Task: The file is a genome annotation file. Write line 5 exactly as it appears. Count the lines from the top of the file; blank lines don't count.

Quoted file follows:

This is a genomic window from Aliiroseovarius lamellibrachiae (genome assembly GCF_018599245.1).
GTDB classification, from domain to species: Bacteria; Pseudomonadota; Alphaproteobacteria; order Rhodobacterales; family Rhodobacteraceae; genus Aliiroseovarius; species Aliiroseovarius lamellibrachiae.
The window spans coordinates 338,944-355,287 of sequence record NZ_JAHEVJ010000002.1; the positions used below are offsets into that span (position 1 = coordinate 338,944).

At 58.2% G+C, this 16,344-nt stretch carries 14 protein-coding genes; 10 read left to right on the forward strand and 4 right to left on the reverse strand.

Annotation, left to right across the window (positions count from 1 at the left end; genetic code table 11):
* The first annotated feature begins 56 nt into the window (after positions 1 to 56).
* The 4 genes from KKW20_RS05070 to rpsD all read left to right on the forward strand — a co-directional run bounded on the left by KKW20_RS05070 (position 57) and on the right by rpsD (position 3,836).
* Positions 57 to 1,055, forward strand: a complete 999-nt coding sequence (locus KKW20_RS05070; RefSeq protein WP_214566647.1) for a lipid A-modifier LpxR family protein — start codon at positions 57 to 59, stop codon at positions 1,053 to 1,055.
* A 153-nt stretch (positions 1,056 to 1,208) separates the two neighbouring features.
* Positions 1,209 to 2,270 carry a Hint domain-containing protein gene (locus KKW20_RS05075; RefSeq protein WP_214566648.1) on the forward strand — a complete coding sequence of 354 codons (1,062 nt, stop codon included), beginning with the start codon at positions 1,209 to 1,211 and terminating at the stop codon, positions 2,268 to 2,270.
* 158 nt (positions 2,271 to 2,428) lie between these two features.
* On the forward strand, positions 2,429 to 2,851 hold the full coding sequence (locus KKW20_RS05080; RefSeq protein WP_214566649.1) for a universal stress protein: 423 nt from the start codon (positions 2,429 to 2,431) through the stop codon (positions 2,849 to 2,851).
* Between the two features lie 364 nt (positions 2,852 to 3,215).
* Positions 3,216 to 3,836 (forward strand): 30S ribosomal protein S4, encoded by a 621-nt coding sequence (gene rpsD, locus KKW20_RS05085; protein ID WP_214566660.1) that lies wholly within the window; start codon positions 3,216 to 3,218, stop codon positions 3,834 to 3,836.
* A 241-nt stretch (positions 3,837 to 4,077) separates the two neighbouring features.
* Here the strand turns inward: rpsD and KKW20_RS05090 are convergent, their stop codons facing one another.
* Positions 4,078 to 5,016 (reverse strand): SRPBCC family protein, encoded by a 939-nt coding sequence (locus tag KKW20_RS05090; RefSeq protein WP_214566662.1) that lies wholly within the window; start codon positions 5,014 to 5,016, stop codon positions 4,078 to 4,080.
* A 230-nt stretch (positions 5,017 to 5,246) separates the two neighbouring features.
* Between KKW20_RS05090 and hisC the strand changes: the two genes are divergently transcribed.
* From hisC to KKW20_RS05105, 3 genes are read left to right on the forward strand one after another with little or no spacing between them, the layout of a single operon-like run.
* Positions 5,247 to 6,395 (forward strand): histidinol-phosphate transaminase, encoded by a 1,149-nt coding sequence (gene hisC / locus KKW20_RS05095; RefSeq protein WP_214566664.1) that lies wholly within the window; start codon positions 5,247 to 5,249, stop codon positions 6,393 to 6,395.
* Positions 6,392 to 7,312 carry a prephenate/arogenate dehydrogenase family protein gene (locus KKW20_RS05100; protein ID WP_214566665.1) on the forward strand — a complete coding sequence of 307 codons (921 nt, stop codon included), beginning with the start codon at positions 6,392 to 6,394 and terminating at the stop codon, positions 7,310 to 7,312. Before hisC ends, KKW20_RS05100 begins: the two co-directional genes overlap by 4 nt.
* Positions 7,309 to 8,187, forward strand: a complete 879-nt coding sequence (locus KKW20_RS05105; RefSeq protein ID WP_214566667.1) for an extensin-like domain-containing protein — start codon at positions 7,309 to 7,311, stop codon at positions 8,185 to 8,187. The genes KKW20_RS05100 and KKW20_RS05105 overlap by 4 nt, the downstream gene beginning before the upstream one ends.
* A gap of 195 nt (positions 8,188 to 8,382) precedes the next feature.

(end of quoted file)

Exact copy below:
Annotation, left to right across the window (positions count from 1 at the left end; genetic code table 11):